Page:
In Europe, pieces are in place for a ‘lost decade’


Sentiment in European financial markets has turned. For the moment, the possibility of a Greek exit from the eurozone is off the table. If interest-rate spreads on Spanish and Italian government bonds are any guide, bondholders are no longer betting on a eurozone breakup. European stocks even rose in the week following last month’s inconclusive Italian elections.

Investors evidently believe that Europe’s leaders will do just enough to hold their monetary union together. But at the same time, it is unlikely that Europe’s economy will follow the pattern of emerging-market crises and rise, phoenix-like, from the ashes. Rather, the most likely scenario appears to be a Japanese-style lost decade of slow or no growth.

The first obstacle to a “phoenix miracle” is that governments remain in austerity mode. Yes, there are whispers that the pace of fiscal consolidation could be slowed; indeed, France has already been given more time to hit its deficit target. But this looks a lot like Japan, where the fiscal tap was tentatively opened and closed. Japanese consumers knew that increases in public spending were temporary, so they did not change their spending habits, rendering the policy ineffectual.

The European Central Bank, for its part, is reluctant to do anything to jump-start growth. Like the Bank of Japan in the 1990s, it interprets its mandate narrowly. It remains a noncombatant in the global currency wars. But, with the BOJ joining the U.S. Federal Reserve and the Bank of England in easing monetary policy, there will be upward pressure on the euro. And a strong euro is the last thing that a weak Europe needs.

Tepid U.S. and global growth forecasts are reinforcing these fears. The few countries that have succeeded in growing, despite austerity, have done so by exporting. But with global growth below trend in 2013, emulating them will be difficult. Likewise, the early-1990s recession in the U.S. depressed Japan’s exports and helped to initiate its lost decade.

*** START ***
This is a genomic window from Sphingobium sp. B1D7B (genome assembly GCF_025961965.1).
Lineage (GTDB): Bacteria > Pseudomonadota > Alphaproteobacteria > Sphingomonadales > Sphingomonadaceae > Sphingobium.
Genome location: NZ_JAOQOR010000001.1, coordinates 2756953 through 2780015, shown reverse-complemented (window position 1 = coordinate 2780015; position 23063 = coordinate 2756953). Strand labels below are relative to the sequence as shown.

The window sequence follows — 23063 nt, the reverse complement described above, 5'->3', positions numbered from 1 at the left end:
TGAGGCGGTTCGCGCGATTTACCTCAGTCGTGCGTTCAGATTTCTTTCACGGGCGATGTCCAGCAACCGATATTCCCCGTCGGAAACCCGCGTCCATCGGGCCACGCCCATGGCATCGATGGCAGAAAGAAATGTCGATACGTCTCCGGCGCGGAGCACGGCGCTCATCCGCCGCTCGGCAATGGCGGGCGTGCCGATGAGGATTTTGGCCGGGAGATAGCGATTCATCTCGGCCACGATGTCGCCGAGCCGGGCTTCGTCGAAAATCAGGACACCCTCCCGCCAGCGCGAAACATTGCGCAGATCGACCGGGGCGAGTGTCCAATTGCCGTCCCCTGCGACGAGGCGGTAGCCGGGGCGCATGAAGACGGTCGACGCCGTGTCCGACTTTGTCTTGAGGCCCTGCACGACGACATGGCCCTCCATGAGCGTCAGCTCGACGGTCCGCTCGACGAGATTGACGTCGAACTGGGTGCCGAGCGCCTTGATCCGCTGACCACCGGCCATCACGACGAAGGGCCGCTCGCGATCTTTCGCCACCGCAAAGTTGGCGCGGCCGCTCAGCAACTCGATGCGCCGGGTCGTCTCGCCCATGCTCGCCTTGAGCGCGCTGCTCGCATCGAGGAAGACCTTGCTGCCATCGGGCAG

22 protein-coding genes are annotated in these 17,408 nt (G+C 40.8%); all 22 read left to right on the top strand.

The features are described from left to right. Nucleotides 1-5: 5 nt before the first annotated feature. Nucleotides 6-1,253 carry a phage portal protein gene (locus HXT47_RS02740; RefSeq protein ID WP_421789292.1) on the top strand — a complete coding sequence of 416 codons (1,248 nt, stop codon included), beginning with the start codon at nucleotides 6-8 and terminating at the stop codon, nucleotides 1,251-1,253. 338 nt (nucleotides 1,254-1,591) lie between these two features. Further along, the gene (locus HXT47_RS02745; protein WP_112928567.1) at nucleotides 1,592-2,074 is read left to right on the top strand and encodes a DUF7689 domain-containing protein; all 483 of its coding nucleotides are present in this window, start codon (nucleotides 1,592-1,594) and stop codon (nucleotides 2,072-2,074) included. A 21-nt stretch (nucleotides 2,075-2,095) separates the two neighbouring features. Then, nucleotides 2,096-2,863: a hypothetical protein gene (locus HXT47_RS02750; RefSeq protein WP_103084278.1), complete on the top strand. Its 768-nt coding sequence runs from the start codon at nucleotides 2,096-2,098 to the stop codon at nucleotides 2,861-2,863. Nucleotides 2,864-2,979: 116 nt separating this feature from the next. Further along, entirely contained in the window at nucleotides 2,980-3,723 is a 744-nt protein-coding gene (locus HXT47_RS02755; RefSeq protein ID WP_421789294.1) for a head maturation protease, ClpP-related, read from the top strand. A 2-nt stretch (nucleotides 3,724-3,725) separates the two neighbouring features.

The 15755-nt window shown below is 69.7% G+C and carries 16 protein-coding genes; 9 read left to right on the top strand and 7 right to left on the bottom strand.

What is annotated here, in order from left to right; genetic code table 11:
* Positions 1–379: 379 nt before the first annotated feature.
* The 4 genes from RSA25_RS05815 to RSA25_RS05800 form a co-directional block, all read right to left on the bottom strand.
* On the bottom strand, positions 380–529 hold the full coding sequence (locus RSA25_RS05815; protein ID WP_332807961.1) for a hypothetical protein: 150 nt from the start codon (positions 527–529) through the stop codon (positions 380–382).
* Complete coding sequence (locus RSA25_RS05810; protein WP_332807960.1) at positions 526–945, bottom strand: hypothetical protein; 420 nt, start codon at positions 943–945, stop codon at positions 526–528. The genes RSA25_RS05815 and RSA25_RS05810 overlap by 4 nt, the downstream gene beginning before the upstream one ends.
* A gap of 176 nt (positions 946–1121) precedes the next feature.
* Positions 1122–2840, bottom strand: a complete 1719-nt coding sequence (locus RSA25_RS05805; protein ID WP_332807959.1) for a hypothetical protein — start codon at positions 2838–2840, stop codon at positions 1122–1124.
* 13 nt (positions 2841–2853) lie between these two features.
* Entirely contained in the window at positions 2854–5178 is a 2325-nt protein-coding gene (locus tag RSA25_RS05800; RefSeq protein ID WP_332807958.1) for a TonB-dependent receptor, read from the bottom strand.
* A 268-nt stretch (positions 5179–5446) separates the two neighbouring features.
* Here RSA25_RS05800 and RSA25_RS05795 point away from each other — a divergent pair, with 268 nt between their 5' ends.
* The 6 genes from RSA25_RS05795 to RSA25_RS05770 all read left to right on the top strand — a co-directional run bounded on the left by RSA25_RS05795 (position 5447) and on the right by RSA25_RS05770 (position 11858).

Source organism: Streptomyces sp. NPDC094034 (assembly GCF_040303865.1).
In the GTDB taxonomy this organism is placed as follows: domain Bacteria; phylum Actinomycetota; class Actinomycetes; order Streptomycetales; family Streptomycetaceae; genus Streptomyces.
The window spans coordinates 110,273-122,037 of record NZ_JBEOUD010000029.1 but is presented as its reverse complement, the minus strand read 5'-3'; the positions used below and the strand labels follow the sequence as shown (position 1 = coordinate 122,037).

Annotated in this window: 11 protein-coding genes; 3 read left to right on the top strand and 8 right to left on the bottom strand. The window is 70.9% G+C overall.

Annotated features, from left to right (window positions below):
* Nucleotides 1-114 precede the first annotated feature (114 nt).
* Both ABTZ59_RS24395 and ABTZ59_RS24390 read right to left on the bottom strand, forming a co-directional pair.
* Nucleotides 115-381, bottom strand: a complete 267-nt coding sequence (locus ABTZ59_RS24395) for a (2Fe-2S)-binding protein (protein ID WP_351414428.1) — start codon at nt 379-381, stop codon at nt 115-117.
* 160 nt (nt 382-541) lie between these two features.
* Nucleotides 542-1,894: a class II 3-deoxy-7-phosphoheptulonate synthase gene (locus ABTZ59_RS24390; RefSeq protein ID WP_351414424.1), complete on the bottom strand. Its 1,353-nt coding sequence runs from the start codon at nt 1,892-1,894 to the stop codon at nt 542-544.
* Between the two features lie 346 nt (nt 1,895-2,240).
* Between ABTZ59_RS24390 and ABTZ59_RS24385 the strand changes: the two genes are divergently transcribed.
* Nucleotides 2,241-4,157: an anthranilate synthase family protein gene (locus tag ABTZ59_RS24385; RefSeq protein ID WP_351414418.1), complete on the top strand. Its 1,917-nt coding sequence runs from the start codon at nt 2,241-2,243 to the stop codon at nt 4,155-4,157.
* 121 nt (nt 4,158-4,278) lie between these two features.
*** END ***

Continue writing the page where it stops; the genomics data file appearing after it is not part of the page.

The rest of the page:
Finally, Europe’s property-market and banking problems heighten the danger of a Japanese scenario. Japan’s banks invested heavily in commercial real estate and were dragged down when the property-market boom of the 1980s went bust. Spanish banks are similarly exposed to the property sector and have not yet acknowledged their losses, while Europe, much like Japan 20 years ago, has done too little to strengthen its financial system.

Thus, in Europe now, as in Japan then, the pieces are in place for a lost decade: weak banks make for weak government finances, which in turn make for weak growth and even weaker banks, with the absence of monetary and fiscal support leaving no escape from this vicious spiral.

But there is one important difference. Even at its worst, unemployment in Japan rarely exceeded 4 percent, owing to a combination of early retirement, social programs, work-sharing, and political pressure on large employers. In the eurozone, by contrast, unemployment is running at a socially catastrophic 12 percent and is continuing to rise. In Spain and Greece, unemployment is approaching 30 percent, while youth unemployment is nearing a staggering 60 percent.

This makes the risk of social upheaval in Europe today much greater than it was in Japan two decades ago. We cannot predict when or where, but sooner or later there will be an explosion of protest, whether violent or taking the form of organized support for political parties espousing radically different policies. Either way, Plan A, in which governments do just enough to avert collapse but fail to jump-start growth, will no longer be viable.

The only question is whether disaffected voters will opt for a harmless comedian like Beppe Grillo or a more dangerous proto-fascist candidate to be named later. In the first case, the result will be economic chaos. There will be a falling out between the new populist government and German Chancellor Angela Merkel (and the ECB), creating high uncertainty about what comes next. In the second case, the new government’s war of words and policies will be waged not just with the German government in Berlin and the ECB in Frankfurt, but also against minority and immigrant groups at home. The economic threat could be the least of Europe’s worries.

European leaders need to address these dangers. If they double down on status quo policies, their reign will eventually give way to an extended period of populist-inspired economic chaos and minority scapegoating. Alternatively, leaders can listen to their critics and adopt a balanced, two-handed approach that applies both supply-side reforms and supportive demand-side measures to the challenge of ending Europe’s malaise.

For better or worse, the fact that the most severe political and social turbulence is yet to come at least means that Europe will be unable to afford the dithering and half-measures that produced Japan’s lost decade. “If something cannot go on forever,” as the economist Herbert Stein famously put it, “it will stop.”

Barry Eichengreen is a professor of economics and political science at the University of California, Berkeley, and author of “Exorbitant Privilege: The Rise and Fall of the Dollar.” © 2013 Project Syndicate